Chapter 2: The EMH and the "Market Model"

Risk and Return—the Simplest View

The Capital Asset Pricing Model (CAPM)

So, What is the Market Model?

Chapter 3: The Forerunners to Behavioral Finance

The Folklore of Wall Street Traders

The Birth of Value Investing: Graham and Dodd

Financial News in a World of Ubiquitous Television and Internet

Part II: Noise Traders

Chapter 4: Noise Traders and the Law of One Price

The Law of One Price and the Case of Fungibility


Chapter 5: The Shleifer Model of Noise Trading

The Key Components of the Shleifer Model

The Assets


Why the Shleifer Model is Important

Resolving the Limits to Arbitrage Dispute

Chapter 6: Noise Trading Feedback Models

The Hirshleifer Model

The Subrahmanyam-Titman Model


Chapter 7: Noise Traders as Technical Traders

Technical Traders as Noise Traders

Herd Instinct Models


Part III: Anomalies

Chapter 8: The Rational Man

Consumer Choice with Certainty

Consumer Choice with Uncertainty

The Allais Paradox


Chapter 9: Prospect Theory

The Reference Point

The S-Curve

Loss Aversion

Prospect Theory in Practice

Drawbacks of Prospect Theory


Chapter 10: Perception Biases




Sunk Cost Bias


Chapter 11: Inertial Effects

Endowment Effect

Status Quo Effect

Disposition Effect


Chapter 12: Causality and Statistics


Conjunction Fallacy

Reading into Randomness

Small Sample Bias

Probability Neglect


Chapter 13: Illusions

Illusion of Talent

Illusion of Skill

Illusion of Superiority

Illusion of Validity


Part IV: Serial Correlation

Chapter 14: Predictability of Stock Prices: Fama-French Leads the Way

Testing the Capital Asset Pricing Model

A Plug for Value Investing

Mean Reversion – The DeBondt-Thaler Research

Why Fama-French is a Milestone for Behavioral Finance

Chapter 15: Fama French and Mean Reversion: Which Is It?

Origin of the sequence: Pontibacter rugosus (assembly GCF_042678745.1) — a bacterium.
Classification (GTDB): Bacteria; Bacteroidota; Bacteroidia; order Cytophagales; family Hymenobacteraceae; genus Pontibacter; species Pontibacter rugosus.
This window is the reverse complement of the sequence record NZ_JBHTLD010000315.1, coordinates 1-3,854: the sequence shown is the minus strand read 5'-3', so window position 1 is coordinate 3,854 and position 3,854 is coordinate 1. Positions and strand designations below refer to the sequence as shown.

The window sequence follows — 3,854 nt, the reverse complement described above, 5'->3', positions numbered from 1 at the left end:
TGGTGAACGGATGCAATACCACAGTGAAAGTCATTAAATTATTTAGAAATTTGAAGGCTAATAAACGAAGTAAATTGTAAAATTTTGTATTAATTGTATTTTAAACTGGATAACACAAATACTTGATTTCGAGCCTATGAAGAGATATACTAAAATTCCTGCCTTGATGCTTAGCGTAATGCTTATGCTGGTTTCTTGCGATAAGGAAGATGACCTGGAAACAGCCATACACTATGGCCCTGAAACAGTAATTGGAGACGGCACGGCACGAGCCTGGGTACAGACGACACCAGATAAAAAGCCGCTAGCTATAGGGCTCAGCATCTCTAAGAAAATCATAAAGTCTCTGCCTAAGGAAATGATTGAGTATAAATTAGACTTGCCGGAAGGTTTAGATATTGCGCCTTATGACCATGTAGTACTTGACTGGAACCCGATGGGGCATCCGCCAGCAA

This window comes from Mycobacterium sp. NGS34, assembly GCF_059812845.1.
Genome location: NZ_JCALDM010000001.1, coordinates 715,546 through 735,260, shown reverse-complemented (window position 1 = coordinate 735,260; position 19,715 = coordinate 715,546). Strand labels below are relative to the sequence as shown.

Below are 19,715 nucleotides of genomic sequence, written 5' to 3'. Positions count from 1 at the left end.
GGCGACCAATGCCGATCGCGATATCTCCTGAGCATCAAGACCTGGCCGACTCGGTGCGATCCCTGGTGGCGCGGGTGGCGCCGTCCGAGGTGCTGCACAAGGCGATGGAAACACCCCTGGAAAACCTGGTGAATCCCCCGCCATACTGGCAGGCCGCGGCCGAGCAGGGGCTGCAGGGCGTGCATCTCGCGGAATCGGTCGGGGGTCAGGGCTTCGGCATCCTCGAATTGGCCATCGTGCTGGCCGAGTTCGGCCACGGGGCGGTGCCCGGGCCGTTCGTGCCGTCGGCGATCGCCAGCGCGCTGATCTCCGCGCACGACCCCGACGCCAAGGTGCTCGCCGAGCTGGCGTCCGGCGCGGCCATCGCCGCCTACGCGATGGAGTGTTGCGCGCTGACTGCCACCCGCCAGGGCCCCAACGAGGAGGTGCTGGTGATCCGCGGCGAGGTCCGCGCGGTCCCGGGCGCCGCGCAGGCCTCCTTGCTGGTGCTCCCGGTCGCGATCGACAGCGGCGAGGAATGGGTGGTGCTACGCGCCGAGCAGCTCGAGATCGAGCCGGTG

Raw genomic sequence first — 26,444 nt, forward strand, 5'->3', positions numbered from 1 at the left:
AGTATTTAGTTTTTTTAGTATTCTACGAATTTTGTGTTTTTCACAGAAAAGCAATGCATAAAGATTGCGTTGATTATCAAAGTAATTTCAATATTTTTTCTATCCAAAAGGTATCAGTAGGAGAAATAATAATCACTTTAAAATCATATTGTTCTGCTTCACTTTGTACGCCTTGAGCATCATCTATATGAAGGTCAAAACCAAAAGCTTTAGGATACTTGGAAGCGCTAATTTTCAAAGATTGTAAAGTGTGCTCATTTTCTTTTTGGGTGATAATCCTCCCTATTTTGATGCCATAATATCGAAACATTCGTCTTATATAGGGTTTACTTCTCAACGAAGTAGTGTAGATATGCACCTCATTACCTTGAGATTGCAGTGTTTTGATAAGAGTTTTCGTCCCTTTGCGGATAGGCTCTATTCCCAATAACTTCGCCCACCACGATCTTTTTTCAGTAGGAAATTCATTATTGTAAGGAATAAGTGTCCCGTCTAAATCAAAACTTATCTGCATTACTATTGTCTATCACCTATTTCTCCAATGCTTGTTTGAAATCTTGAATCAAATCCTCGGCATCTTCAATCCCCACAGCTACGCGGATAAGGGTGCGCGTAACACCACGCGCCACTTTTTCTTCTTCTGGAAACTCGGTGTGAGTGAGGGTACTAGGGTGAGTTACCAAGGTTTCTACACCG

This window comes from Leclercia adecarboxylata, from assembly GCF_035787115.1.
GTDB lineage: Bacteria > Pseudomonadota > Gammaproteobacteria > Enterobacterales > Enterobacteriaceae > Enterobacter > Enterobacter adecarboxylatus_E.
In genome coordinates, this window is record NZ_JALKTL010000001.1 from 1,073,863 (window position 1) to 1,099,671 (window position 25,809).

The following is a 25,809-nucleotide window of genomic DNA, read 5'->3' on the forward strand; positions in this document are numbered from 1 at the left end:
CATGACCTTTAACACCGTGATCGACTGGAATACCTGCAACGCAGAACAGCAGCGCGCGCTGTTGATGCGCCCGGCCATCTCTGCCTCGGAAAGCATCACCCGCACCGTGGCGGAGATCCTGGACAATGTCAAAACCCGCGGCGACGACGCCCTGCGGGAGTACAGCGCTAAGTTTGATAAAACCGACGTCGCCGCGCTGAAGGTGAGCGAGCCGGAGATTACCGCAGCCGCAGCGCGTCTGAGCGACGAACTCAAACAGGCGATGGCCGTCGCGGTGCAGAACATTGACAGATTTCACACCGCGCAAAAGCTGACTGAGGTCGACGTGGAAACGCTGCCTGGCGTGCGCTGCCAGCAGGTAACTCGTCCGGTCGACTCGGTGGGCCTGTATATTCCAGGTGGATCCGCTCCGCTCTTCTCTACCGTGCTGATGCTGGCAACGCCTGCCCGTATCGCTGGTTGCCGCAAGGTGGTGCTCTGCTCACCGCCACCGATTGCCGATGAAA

The Month of January

Is This Just About Price?

The Over-reaction Theme

Lakonishok, Shleifer and Vishny (1994) on Value Versus Growth

Is Over-reaction Nothing More Than a ‘Small Stock’ Effect?

Daniel and Titman on Unpriced Risk in Fama and French

Summing Up the Contrarian Debate

Chapter 16: Short Term Momentum

Price and Earnings Momentum

Earnings Momentum – Ball and Brown

Measuring Earnings Surprises

Why Does It Matter Whether Momentum is Price or Earnings Based?

Hedge Funds and Momentum Strategies

Pricing or Earnings Momentum – Are They Real and Do They Matter?

Chapter 17: Calendar Effects

January Effects

The Other January Effect

The Weekend Effect

Pre-Holiday Effects

Sullivan, Timmermann, and White


Part V: Other Topics

Chapter 18: The Equity Premium Puzzle

Mehra and Prescott (1985)

What about Loss Aversion?

Could This Be Survivor Bias?

Other Explanations

Are Equities Always the Best Portfolio for the Long Run?

Is The Equity Premium Resolved?

Chapter 19: Liquidity

A Securities Market is a Bid-Ask Market

Measuring Liquidity

Is Liquidity a Priced Risk for Common Stocks?

Significance of Liquidity Research

Chapter 20: Neuro-Economics

Capuchin Monkeys

Innateness Versus Culture

Decisions Are Made by the Brain

Decisions versus Outcomes

Neural-Economic Modeling

More Complicated Models of Brain Activity

The Kagan Critique


Chapter 21: Experimental Economics

Bubble Experiments

Endowment Effect and Status Quo Bias

Calendar Effects


Conclusion: And The Winner Is?

The Semi-Strong Hypothesis – Prices Accurately Summarize All Known Public Information

Can Prices Change if Information Doesn’t Change?

Is the Law of One Price Valid?

Three Research Agendas

The Critics Hold the High Ground

What Have We Learned?

Where Do We Go From Here? (What Have We Not Learned?)

A Final Thought